2x USB 2.0 Internal Header
2x Thunderbolt 3 (rear)
4x USB 3.2 Gen 1 Type-A (rear)
1x USB 3.2 Gen 2 Type-A (front)
1x USB 3.2 Gen 2 Type-C (front)
1x USB 3.2 Gen 1 Type-A Fast-Charging (front)
1x SDXC UHS-I Card Slot (front)
CIR (front)
1x SATA III Power + Data Internal Header
2x USB 2.0 Internal Header
1x Thunderbolt 3 (rear)
2x USB 3.2 Gen 1 Type-A (rear)
1x USB 3.2 Gen 1 Type-A (front)
1x USB 3.2 Gen 1 Type-A Fast-Charging (front)
1x SDXC UHS-I Card Slot (front)
CIR (front)
1x SATA III Power + Data Internal Header
2x USB 2.0 Internal Header
Networking Intel Wi-Fi 6 AX201
(2x2 802.11ax Wi-Fi + Bluetooth 5.1 module)
1 × 2.5 GbE port (Intel I225-LM)
Intel Dual Band Wireless-AC 8265
(2x2 802.11ac Wi-Fi + Bluetooth 4.2 module)
2 × GbE ports (Intel I219-LM + Intel I210-AT)
Intel Dual Band Wireless-AC 8260
(2x2 802.11ac Wi-Fi + Bluetooth 4.2 module)
1 × GbE ports (Intel I219-LM)
Display Outputs 2x DP 1.4a (via Thunderbolt 4 Type-C ports, iGPU Display Pipe)
1x mini-DP 1.4a (rear, dGPU, up to 8Kp60, MST)
1x HDMI 2.0b (rear, dGPU, up to 4Kp60)
1x HDMI 2.0a (front, dGPU)
1x HDMI 2.0a (rear, dGPU)
2x mini-DP 1.3 (rear, dGPU)
2x DP 1.3 (via Thunderbolt 3 Type-C ports, dGPU)
1x mini-DP 1.2 (rear, iGPU)
1x HDMI 2.0a (rear, iGPU)
1x DP 1.3 (via Thunderbolt 3 Type-C ports, iGPU)
Audio 7.1 digital (over HDMI and DisplayPort)
L+R+mic (front)
L+R+TOSLINK (rear)
Audio Codec Realtek ALC700 Realtek ALC233
Enclosure Metal and plastic
Kensington lock with base security
Power Supply 230W (19V @ 12.1A) Adapter 120W (19V @ 6.32A) Adapter
Dimensions 221mm x 142mm x 42mm / 1.3L 221mm x 142mm x 39mm / 1.2L 216mm x 116mm x 23mm / 0.69L
Miscellaneous Features Replaceable lid with customizable RGB LED illumination
Status LEDs in front panel
Quad beam-forming microphone array
VESA mounting plate
3-year warranty
Replaceable lid
Status LEDs in front panel
VESA mounting plate
3-year warranty

The block diagram below (sourced from Intel's technical product specifications [PDF]) gives some insights into the design of the system in relation to the I/O capabilities.

The dGPU is surprisingly connected to the Gen4 x4 PCIe lanes (usually meant for M.2 NVMe storage). Intel indicated that this greatly reduces CPU-GPU communication latency, making it independent of other devices in the system. Other than that, we see the Realtek RTS5249S PCIe to SDXC bridge chip backing up the SDXC UHS-II slot, amd a couple of VIA Technologies VL822 USB 3.2 Gen 2 hub chips enabling the set of USB 3.2 Gen 2 Type-A ports in the system.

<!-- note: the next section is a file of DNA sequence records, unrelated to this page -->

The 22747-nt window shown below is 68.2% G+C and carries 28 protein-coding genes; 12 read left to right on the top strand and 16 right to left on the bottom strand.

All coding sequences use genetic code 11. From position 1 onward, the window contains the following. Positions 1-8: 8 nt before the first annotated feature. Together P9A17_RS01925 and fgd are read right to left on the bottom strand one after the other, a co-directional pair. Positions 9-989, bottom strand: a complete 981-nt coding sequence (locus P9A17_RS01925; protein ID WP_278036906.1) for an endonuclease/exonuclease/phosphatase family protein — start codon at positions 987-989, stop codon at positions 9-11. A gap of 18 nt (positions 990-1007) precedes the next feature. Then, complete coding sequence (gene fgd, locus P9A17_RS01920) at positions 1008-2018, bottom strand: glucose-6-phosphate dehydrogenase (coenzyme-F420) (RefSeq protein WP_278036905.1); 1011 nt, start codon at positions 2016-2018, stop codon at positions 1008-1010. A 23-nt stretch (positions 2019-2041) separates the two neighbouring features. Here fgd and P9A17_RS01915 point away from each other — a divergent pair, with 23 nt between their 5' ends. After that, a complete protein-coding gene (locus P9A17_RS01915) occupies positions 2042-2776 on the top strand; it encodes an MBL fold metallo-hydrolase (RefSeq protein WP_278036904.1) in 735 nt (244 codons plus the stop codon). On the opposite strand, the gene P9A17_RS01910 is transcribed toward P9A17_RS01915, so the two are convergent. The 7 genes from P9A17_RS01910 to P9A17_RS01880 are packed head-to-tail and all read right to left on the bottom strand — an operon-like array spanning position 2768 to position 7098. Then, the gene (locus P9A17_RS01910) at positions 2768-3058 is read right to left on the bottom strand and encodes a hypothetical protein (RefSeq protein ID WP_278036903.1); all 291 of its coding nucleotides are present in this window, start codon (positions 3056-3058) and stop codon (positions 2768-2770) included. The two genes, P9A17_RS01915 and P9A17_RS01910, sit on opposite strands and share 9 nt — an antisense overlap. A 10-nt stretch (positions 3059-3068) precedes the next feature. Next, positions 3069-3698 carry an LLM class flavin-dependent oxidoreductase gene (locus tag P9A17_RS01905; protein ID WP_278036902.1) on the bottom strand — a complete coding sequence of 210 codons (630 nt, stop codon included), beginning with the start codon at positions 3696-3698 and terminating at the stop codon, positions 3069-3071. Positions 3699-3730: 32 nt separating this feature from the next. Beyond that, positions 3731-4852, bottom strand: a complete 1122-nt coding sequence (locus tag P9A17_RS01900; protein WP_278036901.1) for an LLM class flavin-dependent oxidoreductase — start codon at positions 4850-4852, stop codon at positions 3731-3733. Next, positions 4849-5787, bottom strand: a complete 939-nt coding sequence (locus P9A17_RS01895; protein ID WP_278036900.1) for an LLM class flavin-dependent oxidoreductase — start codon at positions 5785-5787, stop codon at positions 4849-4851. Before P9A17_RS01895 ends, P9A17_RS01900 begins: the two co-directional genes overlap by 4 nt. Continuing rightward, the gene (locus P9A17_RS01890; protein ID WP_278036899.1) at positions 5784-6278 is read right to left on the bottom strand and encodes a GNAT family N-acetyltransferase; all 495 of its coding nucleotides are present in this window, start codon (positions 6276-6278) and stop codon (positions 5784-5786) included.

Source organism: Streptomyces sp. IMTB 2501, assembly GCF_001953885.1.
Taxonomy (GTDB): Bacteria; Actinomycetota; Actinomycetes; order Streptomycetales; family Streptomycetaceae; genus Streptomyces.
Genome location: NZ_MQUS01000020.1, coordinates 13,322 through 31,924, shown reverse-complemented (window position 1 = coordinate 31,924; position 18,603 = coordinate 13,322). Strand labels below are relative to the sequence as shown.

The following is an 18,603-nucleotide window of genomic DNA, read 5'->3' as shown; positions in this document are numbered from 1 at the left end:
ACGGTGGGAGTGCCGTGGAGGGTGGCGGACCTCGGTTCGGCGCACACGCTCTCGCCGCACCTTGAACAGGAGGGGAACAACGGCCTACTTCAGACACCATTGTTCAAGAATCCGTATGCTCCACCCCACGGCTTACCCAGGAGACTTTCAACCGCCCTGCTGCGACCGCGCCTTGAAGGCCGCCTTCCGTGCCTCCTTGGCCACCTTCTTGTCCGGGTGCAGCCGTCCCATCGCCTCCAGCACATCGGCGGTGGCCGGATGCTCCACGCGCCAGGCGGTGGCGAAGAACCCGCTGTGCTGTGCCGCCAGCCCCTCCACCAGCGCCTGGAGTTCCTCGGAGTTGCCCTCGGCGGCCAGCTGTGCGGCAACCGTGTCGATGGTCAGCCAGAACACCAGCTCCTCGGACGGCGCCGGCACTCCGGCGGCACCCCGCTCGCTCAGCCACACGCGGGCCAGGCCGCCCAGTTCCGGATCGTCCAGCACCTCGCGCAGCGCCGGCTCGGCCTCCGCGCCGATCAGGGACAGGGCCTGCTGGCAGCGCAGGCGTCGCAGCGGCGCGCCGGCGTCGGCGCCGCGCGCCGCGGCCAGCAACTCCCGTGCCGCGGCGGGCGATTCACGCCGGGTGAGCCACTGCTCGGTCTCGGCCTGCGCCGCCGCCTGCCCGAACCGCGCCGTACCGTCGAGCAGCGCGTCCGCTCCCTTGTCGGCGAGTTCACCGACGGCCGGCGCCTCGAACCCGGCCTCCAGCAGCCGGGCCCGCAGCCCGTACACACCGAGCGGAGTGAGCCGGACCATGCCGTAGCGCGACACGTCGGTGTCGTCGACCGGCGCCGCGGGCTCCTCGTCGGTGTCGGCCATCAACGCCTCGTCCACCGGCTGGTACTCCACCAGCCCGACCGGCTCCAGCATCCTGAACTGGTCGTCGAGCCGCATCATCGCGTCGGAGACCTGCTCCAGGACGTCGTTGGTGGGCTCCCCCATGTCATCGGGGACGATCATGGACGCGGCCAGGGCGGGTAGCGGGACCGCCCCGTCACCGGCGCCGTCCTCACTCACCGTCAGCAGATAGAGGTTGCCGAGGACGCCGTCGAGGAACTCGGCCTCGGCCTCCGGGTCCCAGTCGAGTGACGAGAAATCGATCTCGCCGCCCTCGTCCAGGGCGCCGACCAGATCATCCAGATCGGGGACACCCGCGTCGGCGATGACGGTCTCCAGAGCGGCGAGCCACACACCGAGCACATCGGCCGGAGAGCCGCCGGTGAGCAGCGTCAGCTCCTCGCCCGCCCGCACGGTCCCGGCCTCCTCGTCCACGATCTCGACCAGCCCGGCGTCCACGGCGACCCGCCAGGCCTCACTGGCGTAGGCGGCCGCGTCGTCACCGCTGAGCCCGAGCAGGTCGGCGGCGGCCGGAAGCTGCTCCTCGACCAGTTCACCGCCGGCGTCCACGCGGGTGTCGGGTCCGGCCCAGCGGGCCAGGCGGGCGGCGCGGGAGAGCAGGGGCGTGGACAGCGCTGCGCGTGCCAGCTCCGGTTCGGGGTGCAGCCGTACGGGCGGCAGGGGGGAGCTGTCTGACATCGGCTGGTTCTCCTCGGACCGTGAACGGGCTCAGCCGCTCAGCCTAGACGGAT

Overall, the Phantom Canyon NUC seems like a good step up from Hades Canyon despite the loss of the second wired LAN port. Most importantly, this should just be like a regular gaming notebook from a drivers support perspective. One of the problems with the Hades Canyon NUC was the drivers situation, with Intel and AMD attempting to pass the buck to each other while customers were left with GPU drivers that became flaky after Windows updates. The Phantom Canyon NUC should hopefully always work with the NVIDIA WHQL drivers for Turing GPUs.

SimplyNUC has a 128GB NVMe SSD + 16GB DDR4 SODIMM version priced at $1349. Pre-orders are being accepted for shipment in March. Another re-seller listing has the barebones version for $1130. The latter pricing seems more in line with what one should expect to pay for the internals of a gaming notebook in a SFF PC form-factor. Intel has not provided official pricing or availability information yet.

Source: Intel

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  • powerarmour - Wednesday, January 20, 2021 - link

    I still prefer my Hades Canyon over these new ones tbh, they've actually reduced the display outputs, no dual LAN etc, and a last gen Turing is a bit odd (instead of their own DG/Xe Graphics), but still a lot of power for a small size again.